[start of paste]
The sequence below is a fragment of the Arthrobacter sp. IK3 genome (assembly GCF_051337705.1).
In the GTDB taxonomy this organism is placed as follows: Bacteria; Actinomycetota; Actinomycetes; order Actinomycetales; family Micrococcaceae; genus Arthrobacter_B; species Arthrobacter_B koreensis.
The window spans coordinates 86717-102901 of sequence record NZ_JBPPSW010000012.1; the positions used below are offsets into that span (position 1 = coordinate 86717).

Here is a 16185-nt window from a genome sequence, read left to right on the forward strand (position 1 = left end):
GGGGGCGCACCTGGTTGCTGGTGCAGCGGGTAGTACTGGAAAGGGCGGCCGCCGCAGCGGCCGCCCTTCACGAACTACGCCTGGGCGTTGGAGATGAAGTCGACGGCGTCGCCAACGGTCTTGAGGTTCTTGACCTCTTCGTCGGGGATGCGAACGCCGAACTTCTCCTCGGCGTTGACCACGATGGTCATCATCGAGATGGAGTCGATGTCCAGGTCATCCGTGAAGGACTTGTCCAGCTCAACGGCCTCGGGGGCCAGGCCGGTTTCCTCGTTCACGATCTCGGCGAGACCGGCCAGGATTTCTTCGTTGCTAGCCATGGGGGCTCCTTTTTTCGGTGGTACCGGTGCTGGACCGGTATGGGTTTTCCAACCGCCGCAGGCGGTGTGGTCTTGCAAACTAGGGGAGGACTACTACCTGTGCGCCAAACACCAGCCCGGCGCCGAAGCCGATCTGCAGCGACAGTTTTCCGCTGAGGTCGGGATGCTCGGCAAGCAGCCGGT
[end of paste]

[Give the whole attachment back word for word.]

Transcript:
The sequence below is a fragment of the Arthrobacter sp. IK3 genome (assembly GCF_051337705.1).
In the GTDB taxonomy this organism is placed as follows: Bacteria; Actinomycetota; Actinomycetes; order Actinomycetales; family Micrococcaceae; genus Arthrobacter_B; species Arthrobacter_B koreensis.
The window spans coordinates 86717-102901 of sequence record NZ_JBPPSW010000012.1; the positions used below are offsets into that span (position 1 = coordinate 86717).

Here is a 16185-nt window from a genome sequence, read left to right on the forward strand (position 1 = left end):
GGGGGCGCACCTGGTTGCTGGTGCAGCGGGTAGTACTGGAAAGGGCGGCCGCCGCAGCGGCCGCCCTTCACGAACTACGCCTGGGCGTTGGAGATGAAGTCGACGGCGTCGCCAACGGTCTTGAGGTTCTTGACCTCTTCGTCGGGGATGCGAACGCCGAACTTCTCCTCGGCGTTGACCACGATGGTCATCATCGAGATGGAGTCGATGTCCAGGTCATCCGTGAAGGACTTGTCCAGCTCAACGGCCTCGGGGGCCAGGCCGGTTTCCTCGTTCACGATCTCGGCGAGACCGGCCAGGATTTCTTCGTTGCTAGCCATGGGGGCTCCTTTTTTCGGTGGTACCGGTGCTGGACCGGTATGGGTTTTCCAACCGCCGCAGGCGGTGTGGTCTTGCAAACTAGGGGAGGACTACTACCTGTGCGCCAAACACCAGCCCGGCGCCGAAGCCGATCTGCAGCGACAGTTTTCCGCTGAGGTCGGGATGCTCGGCAAGCAGCCGGT